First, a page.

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Razor-thin margins in Virginia’s race for governor

by | Oct 29, 2021

By Dave Andrusko

With four days to go to determine who will be Virginia’s next governor, polls show a toss-up between pro-life Glenn Youngkin and pro-abortion Terry McAuliffe. With one conspicuous exception.

Fox News dropped the results of a poll last evening which showed Youngkin up eight points (53% to 45%) among likely voters. McAuliffe was ahead by five, 51%-46% just two week ago. Among registered voters, Youngkin was ahead 48% to 47%.

By contrast, the latest Washington Post survey had McAuliffe up by one—49% to 48%– as Christopher Newport University’s Wason poll also had McAuliffe with an identical one point lead, 49% to 48%.

However, CNU also found

Republican likely voters are significantly more enthusiastic about voting in this election than Democratic likely voters (80% to 65% very enthusiastic), an advantage that has surged 9 points since the October 8 Wason Center survey. …

That 15-point enthusiasm advantage was only 6 points in our October 8 survey (61% to 55%). Regionally, the hotly contested Richmond/Central region has tilted significantly in Republicans favor since our last survey, going from a 3-point lead to a 12-point lead (55% to 43%) at the top of the ticket.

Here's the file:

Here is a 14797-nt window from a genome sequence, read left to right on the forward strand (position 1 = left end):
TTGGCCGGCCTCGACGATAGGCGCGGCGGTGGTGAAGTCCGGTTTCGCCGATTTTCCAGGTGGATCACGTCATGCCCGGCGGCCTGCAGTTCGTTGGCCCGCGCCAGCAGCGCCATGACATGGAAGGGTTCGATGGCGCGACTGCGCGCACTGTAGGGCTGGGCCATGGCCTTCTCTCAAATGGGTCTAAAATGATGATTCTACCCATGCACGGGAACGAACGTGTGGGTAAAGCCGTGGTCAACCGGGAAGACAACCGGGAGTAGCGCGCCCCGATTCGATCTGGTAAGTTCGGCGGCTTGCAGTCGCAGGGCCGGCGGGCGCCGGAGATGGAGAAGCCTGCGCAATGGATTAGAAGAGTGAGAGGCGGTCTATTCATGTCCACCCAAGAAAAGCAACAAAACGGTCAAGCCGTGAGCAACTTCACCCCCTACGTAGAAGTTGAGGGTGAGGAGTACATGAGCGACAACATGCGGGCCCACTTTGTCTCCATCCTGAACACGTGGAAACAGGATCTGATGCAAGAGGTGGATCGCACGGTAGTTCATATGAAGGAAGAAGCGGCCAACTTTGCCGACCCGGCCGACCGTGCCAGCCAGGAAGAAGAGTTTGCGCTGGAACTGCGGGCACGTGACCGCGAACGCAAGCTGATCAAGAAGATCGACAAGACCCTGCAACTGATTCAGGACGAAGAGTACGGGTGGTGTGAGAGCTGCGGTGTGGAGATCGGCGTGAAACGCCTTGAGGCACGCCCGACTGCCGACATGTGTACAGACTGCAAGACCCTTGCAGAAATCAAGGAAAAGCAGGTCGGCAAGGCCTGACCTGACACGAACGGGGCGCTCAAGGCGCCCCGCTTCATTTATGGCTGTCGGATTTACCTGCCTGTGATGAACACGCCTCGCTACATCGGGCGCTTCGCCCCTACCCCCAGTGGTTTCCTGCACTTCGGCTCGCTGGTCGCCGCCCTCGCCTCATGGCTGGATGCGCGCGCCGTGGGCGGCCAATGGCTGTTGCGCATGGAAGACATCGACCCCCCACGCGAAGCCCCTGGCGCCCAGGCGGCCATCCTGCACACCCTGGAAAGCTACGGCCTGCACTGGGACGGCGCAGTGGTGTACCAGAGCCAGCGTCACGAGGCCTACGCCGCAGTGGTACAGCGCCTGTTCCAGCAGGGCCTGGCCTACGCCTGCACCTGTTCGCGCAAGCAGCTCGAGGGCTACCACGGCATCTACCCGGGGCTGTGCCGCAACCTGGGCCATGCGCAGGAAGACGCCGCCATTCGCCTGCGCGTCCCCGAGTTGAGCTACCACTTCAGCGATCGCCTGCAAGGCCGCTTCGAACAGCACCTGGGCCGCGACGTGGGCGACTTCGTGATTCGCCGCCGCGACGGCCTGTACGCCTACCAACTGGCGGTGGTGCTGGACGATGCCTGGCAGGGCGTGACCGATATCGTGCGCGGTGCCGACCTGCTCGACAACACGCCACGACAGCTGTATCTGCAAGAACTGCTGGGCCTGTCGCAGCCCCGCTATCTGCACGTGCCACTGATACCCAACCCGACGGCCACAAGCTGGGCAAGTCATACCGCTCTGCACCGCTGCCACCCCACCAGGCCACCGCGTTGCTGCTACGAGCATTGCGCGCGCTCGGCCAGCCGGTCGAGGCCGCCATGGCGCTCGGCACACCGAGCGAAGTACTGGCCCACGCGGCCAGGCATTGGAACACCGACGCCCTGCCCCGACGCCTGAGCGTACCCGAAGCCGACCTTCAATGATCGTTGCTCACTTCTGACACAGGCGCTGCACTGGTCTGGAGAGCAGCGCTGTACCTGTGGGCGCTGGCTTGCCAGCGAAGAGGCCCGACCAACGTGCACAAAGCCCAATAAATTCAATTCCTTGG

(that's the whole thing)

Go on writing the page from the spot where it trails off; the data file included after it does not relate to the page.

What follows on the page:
An internal poll taken for Republican Winsome Sears also found good news for candidates further down the ticket.

In the lieutenant governor race, the poll finds  Sears leading Democratic Delegate Hala Ayala 47% to 46%. In the attorney general race, Republican Jason Miyares leads Democratic incumbent Mark Herring 46% to 45%. A generic state House of Delegates ballot found that 48% chose Republican and 46% chose Democratic.

McAuliffe “is struggling to unify Biden’s coalition with the support of 89 percent of Biden voters while Youngkin is backed by 99 percent of Trump voters,” according to the Washington Post. That’s not aided by Biden’s dismal standing among Commonwealth voters.  While Biden carried Virginia by ten points in 2020, his approval rating has dropped to 43%.

One final thought, doubling back on the enthusiasm gap. Michael Cohen, writing for The Hill observed 

There are other signs — or lack of them. Drive around Loudoun County, the most up-for-grabs one in the commonwealth, and you will have to search for a McAuliffe yard sign. Yes, yard signs are overrated as a persuasive political tactic, but they reflect voter enthusiasm. This is not upstate or downstate. This is right in the middle, and McAuliffe is invisible, while Youngkin is everywhere. If you are a low-information voter, you could be  excused for thinking there is only one name on the ballot.

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